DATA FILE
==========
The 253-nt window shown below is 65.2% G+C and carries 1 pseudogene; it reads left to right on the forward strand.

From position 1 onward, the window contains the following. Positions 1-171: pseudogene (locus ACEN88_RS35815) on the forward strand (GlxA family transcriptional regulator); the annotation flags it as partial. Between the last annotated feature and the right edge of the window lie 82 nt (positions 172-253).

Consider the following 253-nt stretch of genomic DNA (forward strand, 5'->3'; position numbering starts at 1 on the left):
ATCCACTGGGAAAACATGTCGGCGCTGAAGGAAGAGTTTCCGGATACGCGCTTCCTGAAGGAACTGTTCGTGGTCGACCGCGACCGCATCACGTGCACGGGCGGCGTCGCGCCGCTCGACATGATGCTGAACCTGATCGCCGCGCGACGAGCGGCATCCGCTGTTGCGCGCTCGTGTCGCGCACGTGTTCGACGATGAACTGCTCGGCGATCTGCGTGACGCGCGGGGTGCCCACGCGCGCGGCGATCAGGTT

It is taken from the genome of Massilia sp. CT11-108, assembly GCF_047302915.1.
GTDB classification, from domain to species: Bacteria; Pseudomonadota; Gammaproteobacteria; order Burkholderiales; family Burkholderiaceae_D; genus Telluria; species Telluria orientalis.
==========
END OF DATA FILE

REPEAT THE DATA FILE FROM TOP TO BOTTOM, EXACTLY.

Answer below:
The 253-nt window shown below is 65.2% G+C and carries 1 pseudogene; it reads left to right on the forward strand.

From position 1 onward, the window contains the following. Positions 1-171: pseudogene (locus ACEN88_RS35815) on the forward strand (GlxA family transcriptional regulator); the annotation flags it as partial. Between the last annotated feature and the right edge of the window lie 82 nt (positions 172-253).

Consider the following 253-nt stretch of genomic DNA (forward strand, 5'->3'; position numbering starts at 1 on the left):
ATCCACTGGGAAAACATGTCGGCGCTGAAGGAAGAGTTTCCGGATACGCGCTTCCTGAAGGAACTGTTCGTGGTCGACCGCGACCGCATCACGTGCACGGGCGGCGTCGCGCCGCTCGACATGATGCTGAACCTGATCGCCGCGCGACGAGCGGCATCCGCTGTTGCGCGCTCGTGTCGCGCACGTGTTCGACGATGAACTGCTCGGCGATCTGCGTGACGCGCGGGGTGCCCACGCGCGCGGCGATCAGGTT

It is taken from the genome of Massilia sp. CT11-108, assembly GCF_047302915.1.
GTDB classification, from domain to species: Bacteria; Pseudomonadota; Gammaproteobacteria; order Burkholderiales; family Burkholderiaceae_D; genus Telluria; species Telluria orientalis.